6. Build a proper website.
"As a relativity new business entrepreneur who has been running her company for three years now, I wish I had known to plan my website hosting and platform better. We threw together an OK idea hosted by a friend, and as things grew we had to make a massive and laborious switch to a different platform and different hosting. If we had started small on a healthy platform and used an affordable host, we could have grown with the business instead of having to start from the ground up twice." – Elyse McNabb, owner and proprietor, Nourish With Style
7. Save up enough money.
"The most serious pitfall we see with our clients is that they have insufficient cash to operate long enough to become profitable. We recommend that they have a year's worth of operating expenses in the bank on the day of their grand opening. This, of course, assumes that they already have a solid business plan AND strategic growth plan in place that is followed from day one." – Jason Savedoff, principal, RVA Advisors
8. Know your tax requirements.
"You need to get organized with your taxes and fees. You have to figure out how much your payroll is going to be in order to make your tax payments timely. The timing can vary depending on your payroll. You also have to figure out other business taxes such as city, county and state. There isn't one list of all the fees you may have to pay so you need to get organized and figure this out ahead of time. Forgetting and filing late can make those late charges add up quickly." – Travis Sickle, certified financial planner, Sickle Hunter Financial Advisors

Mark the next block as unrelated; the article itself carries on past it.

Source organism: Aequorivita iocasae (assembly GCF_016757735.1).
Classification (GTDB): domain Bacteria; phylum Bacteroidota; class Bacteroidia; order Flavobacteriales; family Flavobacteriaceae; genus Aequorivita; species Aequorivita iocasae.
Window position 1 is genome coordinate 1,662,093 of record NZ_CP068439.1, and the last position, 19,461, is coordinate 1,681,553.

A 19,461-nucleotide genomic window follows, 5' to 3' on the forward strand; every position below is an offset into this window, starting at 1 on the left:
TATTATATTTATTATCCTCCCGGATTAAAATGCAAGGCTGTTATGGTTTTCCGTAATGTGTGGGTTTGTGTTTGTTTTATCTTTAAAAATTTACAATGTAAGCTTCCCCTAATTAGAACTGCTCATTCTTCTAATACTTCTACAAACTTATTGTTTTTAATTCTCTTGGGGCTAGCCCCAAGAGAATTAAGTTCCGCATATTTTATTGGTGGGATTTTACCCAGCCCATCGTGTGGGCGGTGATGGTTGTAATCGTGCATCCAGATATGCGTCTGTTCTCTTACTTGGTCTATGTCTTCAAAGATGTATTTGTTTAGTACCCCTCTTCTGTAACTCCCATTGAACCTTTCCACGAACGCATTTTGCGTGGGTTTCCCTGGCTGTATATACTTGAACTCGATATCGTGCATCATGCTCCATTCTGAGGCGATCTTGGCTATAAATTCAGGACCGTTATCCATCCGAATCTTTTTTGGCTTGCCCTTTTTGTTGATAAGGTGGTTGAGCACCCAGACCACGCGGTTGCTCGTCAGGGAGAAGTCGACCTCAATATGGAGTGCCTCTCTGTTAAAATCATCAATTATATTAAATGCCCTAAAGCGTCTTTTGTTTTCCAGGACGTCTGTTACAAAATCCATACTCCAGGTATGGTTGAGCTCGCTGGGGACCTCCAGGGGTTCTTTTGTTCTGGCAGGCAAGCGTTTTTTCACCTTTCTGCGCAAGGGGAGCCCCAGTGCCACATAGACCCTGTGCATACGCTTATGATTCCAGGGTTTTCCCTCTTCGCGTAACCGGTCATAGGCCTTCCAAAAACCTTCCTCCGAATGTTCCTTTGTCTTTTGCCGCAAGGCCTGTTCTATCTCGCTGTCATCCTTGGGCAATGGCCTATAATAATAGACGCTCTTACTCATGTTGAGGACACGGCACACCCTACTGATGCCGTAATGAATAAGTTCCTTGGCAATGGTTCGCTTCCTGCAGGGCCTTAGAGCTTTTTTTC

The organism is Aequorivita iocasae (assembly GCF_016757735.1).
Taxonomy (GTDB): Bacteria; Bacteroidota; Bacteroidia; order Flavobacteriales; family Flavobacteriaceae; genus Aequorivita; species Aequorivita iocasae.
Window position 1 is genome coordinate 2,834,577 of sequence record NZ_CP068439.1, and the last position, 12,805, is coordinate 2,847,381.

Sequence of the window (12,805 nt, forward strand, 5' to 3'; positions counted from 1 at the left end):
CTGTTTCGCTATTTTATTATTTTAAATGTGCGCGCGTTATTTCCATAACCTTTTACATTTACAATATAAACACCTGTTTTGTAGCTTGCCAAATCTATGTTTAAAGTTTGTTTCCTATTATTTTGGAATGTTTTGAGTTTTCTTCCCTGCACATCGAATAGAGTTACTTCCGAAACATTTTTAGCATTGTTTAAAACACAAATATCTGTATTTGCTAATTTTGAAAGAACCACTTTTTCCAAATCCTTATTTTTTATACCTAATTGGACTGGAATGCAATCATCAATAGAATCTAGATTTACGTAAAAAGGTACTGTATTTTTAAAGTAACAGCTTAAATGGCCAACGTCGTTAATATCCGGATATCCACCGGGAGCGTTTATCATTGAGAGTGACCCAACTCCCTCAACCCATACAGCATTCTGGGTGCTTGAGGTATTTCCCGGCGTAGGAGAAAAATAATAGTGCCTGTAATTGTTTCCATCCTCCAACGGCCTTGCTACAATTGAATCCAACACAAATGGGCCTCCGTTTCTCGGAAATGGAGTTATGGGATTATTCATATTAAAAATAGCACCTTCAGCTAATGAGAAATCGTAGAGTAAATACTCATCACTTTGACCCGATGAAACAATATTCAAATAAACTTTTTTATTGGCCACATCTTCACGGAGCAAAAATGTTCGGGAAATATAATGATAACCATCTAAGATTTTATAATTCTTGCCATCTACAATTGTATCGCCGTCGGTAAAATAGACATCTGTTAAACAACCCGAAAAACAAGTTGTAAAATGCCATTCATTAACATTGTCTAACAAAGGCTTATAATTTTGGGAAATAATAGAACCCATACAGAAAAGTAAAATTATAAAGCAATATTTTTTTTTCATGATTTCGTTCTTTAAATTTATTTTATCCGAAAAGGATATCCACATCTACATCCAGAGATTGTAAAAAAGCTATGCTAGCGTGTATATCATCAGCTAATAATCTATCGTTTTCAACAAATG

9. Think about your exit strategy.
"The most important thing I had other than faith and tenacity, was my exit strategy. I knew if all else failed, that no matter what, I would be able to sell the huge inventory that I ordered, and only lose a tiny bit of money, rather than my entire investment. Knowing that I had a way out that would not hurt too much, made it easy for me to go full throttle and go forward. Our first year of business was amazing and I didn't have to utilize my exit strategy, but was glad it was there to rely on." – Sandy Stein, president, Alexx Inc.
10. Ask yourself why.
"Every entrepreneur should be able to answer the question, 'Why are you doing this?' It seems like a simple question, but there will inevitably be times when things go wrong, hope is dwindling and you need to remind yourself of why you're in it. As an entrepreneur, building and growth is a process that never fully ends. It is great practice to give yourself a mission statement to maintain focus on the project goals as well as personal ones." – Noah Krinick, founder and partner, Solo Rugs
Updated Nov. 12, 2015. Additional reporting by Business News Daily Contributor Kim Ann Zimmermann.